Monday, May 7, 2012

Interview: street artist Vexta


The work of Australian artist Vexta is known around the globe for its vibrant colour, intense geometric shapes and charmingly vulnerable subjects.

Aside from painting in Sydney for the Outpost Project and Project Five, Vexta is a prolific worker both indoors and out.

I caught up with her to find out the inspirations behind her work and what her next step will be.



When did you first begin stencil and street art? What influenced that beginning?

I first started painting on the streets in the mid 2000’s. I came back to Melbourne after spending most of a year traveling around Australia and South East Asia. I got back right at the time when stencils were booming in Melbourne and overnight many would appear. I loved the aesthetic and the opportunity for me to combine my love of print-making and photography making stencils so I started going out at night painting little pieces in laneways. From there I got involved in The emptyshows and met other street artists, starting doing shows and the rest is the rest.
 

What did it feel like working on your first few outdoor pieces, knowing there would be an almost instant audience for them?

When I first started making street art I didn’t really think about having an instant audience – I just hoped that a few people who wandered past might see them, I actually considered other street and graffiti artists as my audience at first. I always put my work in what I consider to be aesthetically pleasing locations they aren’t always super visual to everyday people.
 


You've lived and worked in Melbourne and Sydney. What do you think are some differences between them in the way street art is made and consumed?

Obviously Melbourne has a higher appreciation and tolerance for street art and has embraced it a lot more than Sydney. I think for that reason traditional graffiti is still really strong here in Sydney because the risks are higher. Sydney is catching up though.
 


You often base your works on photographs of friends. Why do you like to celebrate these friendships with the many strangers who see your art?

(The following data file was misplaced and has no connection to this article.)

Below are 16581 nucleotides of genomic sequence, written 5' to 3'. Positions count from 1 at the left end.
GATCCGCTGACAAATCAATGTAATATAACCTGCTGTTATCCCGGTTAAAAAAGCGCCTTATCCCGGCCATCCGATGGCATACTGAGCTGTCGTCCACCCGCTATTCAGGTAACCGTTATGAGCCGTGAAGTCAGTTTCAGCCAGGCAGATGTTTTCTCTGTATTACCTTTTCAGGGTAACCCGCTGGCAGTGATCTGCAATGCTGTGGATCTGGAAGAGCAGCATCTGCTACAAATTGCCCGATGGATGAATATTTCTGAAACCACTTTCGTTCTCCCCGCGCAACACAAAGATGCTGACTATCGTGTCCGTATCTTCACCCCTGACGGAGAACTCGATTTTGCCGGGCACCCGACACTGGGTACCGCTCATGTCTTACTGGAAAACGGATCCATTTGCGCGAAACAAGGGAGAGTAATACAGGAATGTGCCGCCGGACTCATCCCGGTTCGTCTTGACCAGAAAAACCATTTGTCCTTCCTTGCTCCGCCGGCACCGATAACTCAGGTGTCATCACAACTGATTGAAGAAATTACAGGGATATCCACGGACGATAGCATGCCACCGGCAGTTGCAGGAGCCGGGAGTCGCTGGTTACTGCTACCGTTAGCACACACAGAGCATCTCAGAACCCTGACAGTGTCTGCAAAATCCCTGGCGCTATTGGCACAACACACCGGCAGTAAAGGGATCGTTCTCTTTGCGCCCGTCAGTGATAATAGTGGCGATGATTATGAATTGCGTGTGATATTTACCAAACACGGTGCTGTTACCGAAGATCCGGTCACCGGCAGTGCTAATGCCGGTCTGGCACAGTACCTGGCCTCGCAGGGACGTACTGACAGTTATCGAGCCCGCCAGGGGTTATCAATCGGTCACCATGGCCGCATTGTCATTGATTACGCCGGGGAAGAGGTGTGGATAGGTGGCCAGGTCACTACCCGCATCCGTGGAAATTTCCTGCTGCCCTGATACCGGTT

I’m always searching for the personal and the universal and the ways these two opposing dichotomies can coexist and feed back into each other all at once. So it makes sense to me to paint the people that I’m surrounded with and then let them evolve into these more general representations of emotions or ideas. It also adds another subtle layer of personal meaning to my work as it connects it to my relationship to the people I paint. Whether they are friends, lovers, family, peers or strangers.
 

Your works are known for their vibrant colours, visual energy and sombre emotion. What draws you to work with these elements?

In the same way I like to paint with intense clashing colours and construct form out of them I think that it's interesting to paint emotions or ways of being that might be inwards, still and dark in bright hyper-colours. I make work that speaks of the time we live in, everything looks bright and happy from the outside but there are certain chinks in the perfection we strive for that in this future world that shows the darkness and possibility for menace underneath. 


Thousands of people saw your incredible mural for the Outpost Project. What did you think of that event and how it impacted on public opinion of graffiti and street art?

Its hard for me to say, I guess I’m in too deep to know what the public thinks. This is just what I do and basically what I live for, its more than a job or hobby for most of the artists who were involved in Outpost, it’s a way of life. Hopefully people got that.


What are some cities we can find your work in?

I recently painted in San Francisco. I still have pieces up in Melbourne and Sydney. I’m about to paint some new ones in both cities. I’ve also painted in Bogota in Colombia, in London, Paris and Berlin but given the ephemeral nature of street art I don’t know what still exists where.


What are you working on at the moment, or in the coming months?

I’ve just finished creating new paintings for a solo show in Brisbane called In-Between Worlds with Edwina Corlette Gallery, then I’m painting some walls in Sydney and Melbourne and possibly Newcastle, then I’m heading off to New York for a while to paint draw and plan more travel.



You might also like:

Beastman designs for Smirnoff
More from the Outpost Project
Darlinghurst street art